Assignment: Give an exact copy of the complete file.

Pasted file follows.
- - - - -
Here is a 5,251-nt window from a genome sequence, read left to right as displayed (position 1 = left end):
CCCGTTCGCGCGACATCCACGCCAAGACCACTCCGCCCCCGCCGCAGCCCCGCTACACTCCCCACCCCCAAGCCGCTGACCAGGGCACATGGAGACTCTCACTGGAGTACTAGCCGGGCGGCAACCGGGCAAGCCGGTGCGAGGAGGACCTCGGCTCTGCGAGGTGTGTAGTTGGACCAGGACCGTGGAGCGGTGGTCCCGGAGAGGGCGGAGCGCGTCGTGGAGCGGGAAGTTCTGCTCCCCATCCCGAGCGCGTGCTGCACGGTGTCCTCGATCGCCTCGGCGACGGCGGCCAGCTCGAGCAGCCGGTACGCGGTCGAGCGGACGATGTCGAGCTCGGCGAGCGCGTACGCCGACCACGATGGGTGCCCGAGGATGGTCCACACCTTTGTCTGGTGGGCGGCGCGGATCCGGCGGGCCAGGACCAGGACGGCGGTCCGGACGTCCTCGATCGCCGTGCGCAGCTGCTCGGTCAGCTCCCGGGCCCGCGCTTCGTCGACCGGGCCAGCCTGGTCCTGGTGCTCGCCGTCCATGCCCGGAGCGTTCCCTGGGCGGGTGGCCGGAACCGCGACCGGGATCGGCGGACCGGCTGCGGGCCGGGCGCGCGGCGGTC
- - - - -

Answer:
Here is a 5,251-nt window from a genome sequence, read left to right as displayed (position 1 = left end):
CCCGTTCGCGCGACATCCACGCCAAGACCACTCCGCCCCCGCCGCAGCCCCGCTACACTCCCCACCCCCAAGCCGCTGACCAGGGCACATGGAGACTCTCACTGGAGTACTAGCCGGGCGGCAACCGGGCAAGCCGGTGCGAGGAGGACCTCGGCTCTGCGAGGTGTGTAGTTGGACCAGGACCGTGGAGCGGTGGTCCCGGAGAGGGCGGAGCGCGTCGTGGAGCGGGAAGTTCTGCTCCCCATCCCGAGCGCGTGCTGCACGGTGTCCTCGATCGCCTCGGCGACGGCGGCCAGCTCGAGCAGCCGGTACGCGGTCGAGCGGACGATGTCGAGCTCGGCGAGCGCGTACGCCGACCACGATGGGTGCCCGAGGATGGTCCACACCTTTGTCTGGTGGGCGGCGCGGATCCGGCGGGCCAGGACCAGGACGGCGGTCCGGACGTCCTCGATCGCCGTGCGCAGCTGCTCGGTCAGCTCCCGGGCCCGCGCTTCGTCGACCGGGCCAGCCTGGTCCTGGTGCTCGCCGTCCATGCCCGGAGCGTTCCCTGGGCGGGTGGCCGGAACCGCGACCGGGATCGGCGGACCGGCTGCGGGCCGGGCGCGCGGCGGTC